Purchase this article with an account.
Bonnie Angelone, Jessica Marcoux, Kelly Boland; Get ready and don't move your eyes: Investigating configuration and identity change detection in right and left visual fields. . Journal of Vision 2014;14(10):612. doi: https://doi.org/10.1167/14.10.612.
Download citation file:
© ARVO (1962-2015); The Authors (2016-present)
For much of our everyday activity, the two hemispheres of the brain work together; however, previous research in lateralization of the hemispheres has shown they are also specialized for different tasks. Historical work has typically focused on the dichotomy between left and right hemispheres with respect to linguistic abilities. Still, other research suggests a visual information-processing dichotomy in that the left hemisphere is superior at processing categorical visual information and the right hemisphere is specialized for processing spatial visual information. In addition, when using Navon figures (larger letters composed of smaller letters), performance for the global information was better when presented to the right hemisphere while performance for the local information was better when presented to the left hemisphere. In two experiments, we examined a possible right and left hemisphere difference in change detection performance. In Experiment 1, observers attempted to detect a change to an array of three shapes presented to either the left or right visual field. The change (that occurred on some of the trials) was either the same array with three new shapes (identity change) or an array of the same shapes in three different positions (configuration change). Reaction time was faster for presentation to the right hemisphere for both types of change, while accuracy was better for identity changes overall. To account for participant predictions, in Experiment 2, observers viewed stimuli on both sides and had to decide if the change occurred in the right or left side. For reaction time, there was a significant interaction between change type and hemisphere; identity changes were detected faster when processed by the left hemisphere, but this also occurred in the right hemisphere, albeit not to the same degree. Taken together, these experiments partially suggest differences in right and left hemisphere processing of different types of changes.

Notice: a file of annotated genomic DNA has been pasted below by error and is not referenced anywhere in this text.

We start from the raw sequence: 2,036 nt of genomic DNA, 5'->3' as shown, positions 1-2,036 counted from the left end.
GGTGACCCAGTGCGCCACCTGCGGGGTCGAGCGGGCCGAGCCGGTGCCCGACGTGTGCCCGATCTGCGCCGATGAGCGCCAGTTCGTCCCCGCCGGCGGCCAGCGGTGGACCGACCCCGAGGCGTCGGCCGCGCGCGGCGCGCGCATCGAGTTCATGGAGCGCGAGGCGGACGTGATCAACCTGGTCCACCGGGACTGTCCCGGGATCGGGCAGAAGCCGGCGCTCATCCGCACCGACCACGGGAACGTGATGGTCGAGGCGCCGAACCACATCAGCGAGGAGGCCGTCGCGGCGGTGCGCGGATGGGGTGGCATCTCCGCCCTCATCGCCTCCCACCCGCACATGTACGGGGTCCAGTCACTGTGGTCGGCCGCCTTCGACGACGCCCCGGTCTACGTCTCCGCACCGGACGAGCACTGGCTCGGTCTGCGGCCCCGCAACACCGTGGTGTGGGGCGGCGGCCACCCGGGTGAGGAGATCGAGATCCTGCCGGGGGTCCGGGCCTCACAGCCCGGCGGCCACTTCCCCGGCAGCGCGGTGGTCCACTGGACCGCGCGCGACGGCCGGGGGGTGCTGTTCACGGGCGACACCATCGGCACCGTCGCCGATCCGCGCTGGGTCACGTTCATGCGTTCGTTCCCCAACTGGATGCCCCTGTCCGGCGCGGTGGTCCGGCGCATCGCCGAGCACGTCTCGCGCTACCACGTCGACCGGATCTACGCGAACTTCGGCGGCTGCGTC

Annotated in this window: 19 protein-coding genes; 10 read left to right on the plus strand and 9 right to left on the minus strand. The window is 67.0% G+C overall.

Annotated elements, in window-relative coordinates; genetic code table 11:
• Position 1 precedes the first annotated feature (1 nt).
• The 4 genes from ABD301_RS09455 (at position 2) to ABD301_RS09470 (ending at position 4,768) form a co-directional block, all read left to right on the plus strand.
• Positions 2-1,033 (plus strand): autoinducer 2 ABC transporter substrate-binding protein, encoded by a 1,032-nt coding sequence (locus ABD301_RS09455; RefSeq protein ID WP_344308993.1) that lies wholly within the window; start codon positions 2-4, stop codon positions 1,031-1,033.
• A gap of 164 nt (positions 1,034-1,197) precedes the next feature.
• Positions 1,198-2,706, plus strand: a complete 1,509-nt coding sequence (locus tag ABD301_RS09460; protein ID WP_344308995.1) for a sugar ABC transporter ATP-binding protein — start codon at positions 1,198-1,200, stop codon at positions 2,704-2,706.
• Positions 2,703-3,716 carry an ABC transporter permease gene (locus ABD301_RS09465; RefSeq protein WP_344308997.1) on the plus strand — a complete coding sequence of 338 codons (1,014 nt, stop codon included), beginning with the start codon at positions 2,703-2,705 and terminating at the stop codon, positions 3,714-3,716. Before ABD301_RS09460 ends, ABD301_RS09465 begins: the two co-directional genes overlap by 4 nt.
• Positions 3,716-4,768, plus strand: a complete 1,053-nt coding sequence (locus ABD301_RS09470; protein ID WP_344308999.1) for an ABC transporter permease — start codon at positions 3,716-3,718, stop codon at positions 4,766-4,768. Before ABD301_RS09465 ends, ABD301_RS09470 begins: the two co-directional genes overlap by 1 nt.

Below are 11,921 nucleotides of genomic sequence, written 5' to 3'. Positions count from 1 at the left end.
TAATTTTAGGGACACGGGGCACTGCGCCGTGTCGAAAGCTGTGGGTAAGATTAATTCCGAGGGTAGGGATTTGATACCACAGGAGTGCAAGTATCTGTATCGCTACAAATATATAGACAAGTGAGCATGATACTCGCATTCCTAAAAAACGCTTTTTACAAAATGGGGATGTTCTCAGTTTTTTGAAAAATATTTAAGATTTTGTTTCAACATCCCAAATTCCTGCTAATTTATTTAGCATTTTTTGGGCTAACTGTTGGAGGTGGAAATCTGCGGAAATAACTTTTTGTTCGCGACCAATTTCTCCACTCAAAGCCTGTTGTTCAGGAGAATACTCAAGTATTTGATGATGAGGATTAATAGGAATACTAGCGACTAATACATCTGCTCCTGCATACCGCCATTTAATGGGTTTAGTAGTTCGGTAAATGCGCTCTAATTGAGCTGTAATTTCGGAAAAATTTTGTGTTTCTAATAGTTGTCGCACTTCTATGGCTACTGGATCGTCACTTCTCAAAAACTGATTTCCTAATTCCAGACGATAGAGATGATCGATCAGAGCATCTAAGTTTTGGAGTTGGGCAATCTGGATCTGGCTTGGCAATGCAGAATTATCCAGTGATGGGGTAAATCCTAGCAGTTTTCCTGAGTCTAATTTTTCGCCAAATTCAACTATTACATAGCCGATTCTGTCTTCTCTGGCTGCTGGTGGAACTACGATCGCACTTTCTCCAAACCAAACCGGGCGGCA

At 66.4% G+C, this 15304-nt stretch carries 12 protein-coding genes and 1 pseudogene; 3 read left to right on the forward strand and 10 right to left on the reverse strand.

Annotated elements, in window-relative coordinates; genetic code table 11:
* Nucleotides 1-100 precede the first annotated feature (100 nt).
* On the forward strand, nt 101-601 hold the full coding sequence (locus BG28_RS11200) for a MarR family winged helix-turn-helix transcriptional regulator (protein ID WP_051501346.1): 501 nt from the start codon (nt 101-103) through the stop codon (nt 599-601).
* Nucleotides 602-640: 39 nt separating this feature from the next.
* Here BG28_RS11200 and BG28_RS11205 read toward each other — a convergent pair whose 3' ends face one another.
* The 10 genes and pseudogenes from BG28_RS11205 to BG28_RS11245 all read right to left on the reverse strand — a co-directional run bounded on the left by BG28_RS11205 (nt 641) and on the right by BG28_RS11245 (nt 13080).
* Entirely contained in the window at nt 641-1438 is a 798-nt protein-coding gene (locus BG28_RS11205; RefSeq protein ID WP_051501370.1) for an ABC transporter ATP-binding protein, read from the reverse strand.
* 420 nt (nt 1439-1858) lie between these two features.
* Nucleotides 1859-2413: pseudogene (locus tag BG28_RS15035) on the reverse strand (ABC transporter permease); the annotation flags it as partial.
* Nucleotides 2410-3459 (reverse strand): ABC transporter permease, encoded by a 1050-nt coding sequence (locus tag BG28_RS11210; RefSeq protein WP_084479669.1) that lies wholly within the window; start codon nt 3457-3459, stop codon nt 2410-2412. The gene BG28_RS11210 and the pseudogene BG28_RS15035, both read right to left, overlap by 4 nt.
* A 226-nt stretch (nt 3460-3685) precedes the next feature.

Meeting abstract presented at VSS 2014
This PDF is available to Subscribers Only